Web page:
He said for the meeting to be productive, the investors being referred to should prepare a compendium or presentation detailing their grievances, adding that "the sooner this report is presented to us, the sooner we will be able to schedule the requested meeting."

The minister asserted that Tanzania was committed to protecting and ensuring the "ironclad" success of all FDIs and the government would "take very seriously any alleged transgression, by any public entity, that endangers the country's reputation as an investor-friendly destination."

Strike pic

Traders chat outside their closed shops in Kariakoo Market, Dar es Salaam during a strike over taxes on June 25, 2024. PHOTO | THE CITIZEN | NMG

Last week's strike by traders in Dar es Salaam and other urban markets revolved around long-standing demands for a more transparent tax system in the face of constant badgering by TRA compliance inspectors.

The traders' concerns had remained unresolved since a previous strike at the major Kariakoo market in Dar es Salaam in May last year. This time around, the government managed to cool things down with tentative promises of quick solutions in a series of talks with traders’ representatives in the administrative capital Dodoma.

Read: In Tanzania, traders strike over harassment

As part of the solutions package, TRA was instructed to set up a more efficient system involving proper documentation of receipts and invoices for traders to be assessed more accurately on what they owe in taxes at any given time and have the system operational by July 1.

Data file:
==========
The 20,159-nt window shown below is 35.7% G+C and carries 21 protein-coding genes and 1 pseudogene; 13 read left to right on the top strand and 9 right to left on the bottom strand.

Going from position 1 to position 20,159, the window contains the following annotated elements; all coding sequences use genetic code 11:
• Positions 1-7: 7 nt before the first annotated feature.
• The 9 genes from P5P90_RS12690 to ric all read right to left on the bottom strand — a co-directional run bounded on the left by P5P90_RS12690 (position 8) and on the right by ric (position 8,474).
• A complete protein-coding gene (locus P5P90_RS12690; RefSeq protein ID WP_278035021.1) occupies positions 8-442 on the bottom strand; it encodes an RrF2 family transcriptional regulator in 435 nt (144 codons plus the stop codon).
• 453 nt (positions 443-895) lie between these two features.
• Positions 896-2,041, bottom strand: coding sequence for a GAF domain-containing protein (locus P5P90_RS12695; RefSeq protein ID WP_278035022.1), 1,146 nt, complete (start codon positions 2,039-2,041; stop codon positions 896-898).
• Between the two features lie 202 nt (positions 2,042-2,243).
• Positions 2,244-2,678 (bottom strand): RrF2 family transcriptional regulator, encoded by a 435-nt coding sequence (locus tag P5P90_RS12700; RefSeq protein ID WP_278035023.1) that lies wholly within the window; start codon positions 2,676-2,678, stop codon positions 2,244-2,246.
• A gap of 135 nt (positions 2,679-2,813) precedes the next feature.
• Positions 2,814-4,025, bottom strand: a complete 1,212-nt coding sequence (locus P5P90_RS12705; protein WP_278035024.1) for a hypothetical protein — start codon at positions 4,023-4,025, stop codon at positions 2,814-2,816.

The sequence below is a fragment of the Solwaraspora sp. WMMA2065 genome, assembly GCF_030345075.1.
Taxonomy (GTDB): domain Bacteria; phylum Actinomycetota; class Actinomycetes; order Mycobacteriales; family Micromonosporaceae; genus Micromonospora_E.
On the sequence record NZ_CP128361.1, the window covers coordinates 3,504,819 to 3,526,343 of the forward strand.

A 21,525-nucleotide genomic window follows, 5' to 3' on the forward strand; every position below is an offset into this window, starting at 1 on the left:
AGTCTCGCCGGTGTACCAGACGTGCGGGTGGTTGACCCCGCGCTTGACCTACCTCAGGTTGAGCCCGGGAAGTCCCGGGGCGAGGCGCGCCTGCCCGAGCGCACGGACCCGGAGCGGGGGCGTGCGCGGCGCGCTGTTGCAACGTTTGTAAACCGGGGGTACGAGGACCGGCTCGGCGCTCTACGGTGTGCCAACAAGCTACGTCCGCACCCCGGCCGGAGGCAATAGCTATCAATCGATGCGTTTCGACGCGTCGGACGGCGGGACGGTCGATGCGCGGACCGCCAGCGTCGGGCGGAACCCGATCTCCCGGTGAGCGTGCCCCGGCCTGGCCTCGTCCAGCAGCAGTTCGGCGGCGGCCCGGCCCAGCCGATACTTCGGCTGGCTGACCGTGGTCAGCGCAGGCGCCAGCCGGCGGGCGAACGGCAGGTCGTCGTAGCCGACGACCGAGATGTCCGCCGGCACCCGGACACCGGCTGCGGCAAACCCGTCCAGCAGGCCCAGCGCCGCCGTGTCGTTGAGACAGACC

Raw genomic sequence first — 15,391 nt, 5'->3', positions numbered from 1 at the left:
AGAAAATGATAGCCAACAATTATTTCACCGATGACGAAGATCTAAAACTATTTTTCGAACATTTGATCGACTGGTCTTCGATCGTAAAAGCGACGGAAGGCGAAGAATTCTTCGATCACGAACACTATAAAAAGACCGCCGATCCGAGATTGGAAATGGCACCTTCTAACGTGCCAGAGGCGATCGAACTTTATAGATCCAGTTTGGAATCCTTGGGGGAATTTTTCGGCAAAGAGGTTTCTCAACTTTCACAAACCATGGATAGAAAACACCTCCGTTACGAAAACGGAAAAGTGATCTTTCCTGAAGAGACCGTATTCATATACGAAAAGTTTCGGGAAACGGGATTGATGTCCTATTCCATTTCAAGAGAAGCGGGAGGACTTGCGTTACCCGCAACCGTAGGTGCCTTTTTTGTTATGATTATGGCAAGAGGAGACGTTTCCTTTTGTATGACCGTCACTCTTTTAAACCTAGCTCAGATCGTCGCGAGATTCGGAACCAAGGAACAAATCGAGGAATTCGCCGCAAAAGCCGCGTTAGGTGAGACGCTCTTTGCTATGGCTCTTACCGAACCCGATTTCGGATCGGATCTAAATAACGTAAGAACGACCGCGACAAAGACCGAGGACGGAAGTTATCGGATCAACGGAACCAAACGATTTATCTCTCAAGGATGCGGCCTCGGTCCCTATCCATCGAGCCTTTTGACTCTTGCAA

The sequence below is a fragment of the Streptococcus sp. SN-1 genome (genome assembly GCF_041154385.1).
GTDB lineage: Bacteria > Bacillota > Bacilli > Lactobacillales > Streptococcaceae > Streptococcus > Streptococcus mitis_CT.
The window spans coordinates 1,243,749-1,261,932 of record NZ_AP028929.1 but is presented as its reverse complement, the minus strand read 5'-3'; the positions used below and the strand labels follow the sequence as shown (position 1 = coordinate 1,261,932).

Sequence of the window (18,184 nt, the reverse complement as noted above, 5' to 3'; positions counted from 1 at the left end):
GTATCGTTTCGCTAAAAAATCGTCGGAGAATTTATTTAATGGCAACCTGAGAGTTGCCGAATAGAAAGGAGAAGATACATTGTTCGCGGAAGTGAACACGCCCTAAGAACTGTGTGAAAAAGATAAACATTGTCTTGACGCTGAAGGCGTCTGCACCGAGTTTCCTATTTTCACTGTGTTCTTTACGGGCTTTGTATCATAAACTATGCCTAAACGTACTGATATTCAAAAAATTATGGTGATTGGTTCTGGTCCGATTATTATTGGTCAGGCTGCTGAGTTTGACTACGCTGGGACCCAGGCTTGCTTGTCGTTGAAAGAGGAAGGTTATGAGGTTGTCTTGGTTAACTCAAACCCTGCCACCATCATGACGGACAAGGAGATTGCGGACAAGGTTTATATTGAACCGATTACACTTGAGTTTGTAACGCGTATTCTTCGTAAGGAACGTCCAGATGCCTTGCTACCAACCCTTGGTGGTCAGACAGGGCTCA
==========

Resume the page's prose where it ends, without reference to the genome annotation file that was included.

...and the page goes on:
Key government officials involved in the talks included Prime Minister Kassim Majaliwa, Finance Minister Mwigulu Nchemba, Minister of State in the President’s Office for Planning and Investment Prof Kitila Mkumbo, and Dr Kijaji while still holding the industries and trade docket.

On their part, the foreign envoys have requested the attendance of the same cabinet ministers along with Mr Makamba and the TRA commissioner general at their own upcoming meeting.

Mr Kidata has a somewhat chequered history in the civil service, especially during the tenure of ex-president John Magufuli when he experienced several ups and downs and much shifting around.

He was TRA boss under Magufuli from January 2016 to March 2017 before being appointed permanent secretary in the Ministry of Regional Administration and Local Governments at State House. Shortly afterwards he was sent to Canada as Tanzania's envoy, only to be recalled within 10 months, in November 2018, and stripped of his ambassadorial status in circumstances that were never made public.

Again a short time later, in September 2019, the late president appeared to have another change of heart and appointed Kidata to the relatively junior position of Mtwara regional administrative secretary. He was serving in that capacity when Samia, having succeeded Magufuli following his demise, reinstated him to the TRA pilot seat in the early weeks of her presidency.

Under his second watch at the revenue agency, Kidata presided over a steady rise in monthly tax collections that have not dipped below Tsh2 trillion ($784,300) since August last year, hitting an all-time high of Tsh3.05 trillion ($1.19 million) in December 2023. 

Annual tax revenues went up 30 percent from Tsh18 trillion ($7.05 million) in 2020/21 - the last year of Magufuli's tenure - to Tsh24 trillion ($9.41 million) by the end of the financial year 2022/23.

In Tanzania's latest budget, TRA has been given a new collection target of Tsh29.41 trillion ($11.31 billion) for the 2024/25 fiscal year as the country aims to cover more than two-thirds (67.4 percent) of its Tsh49.35 trillion ($18.98 billion) expenditure plan through domestic financing.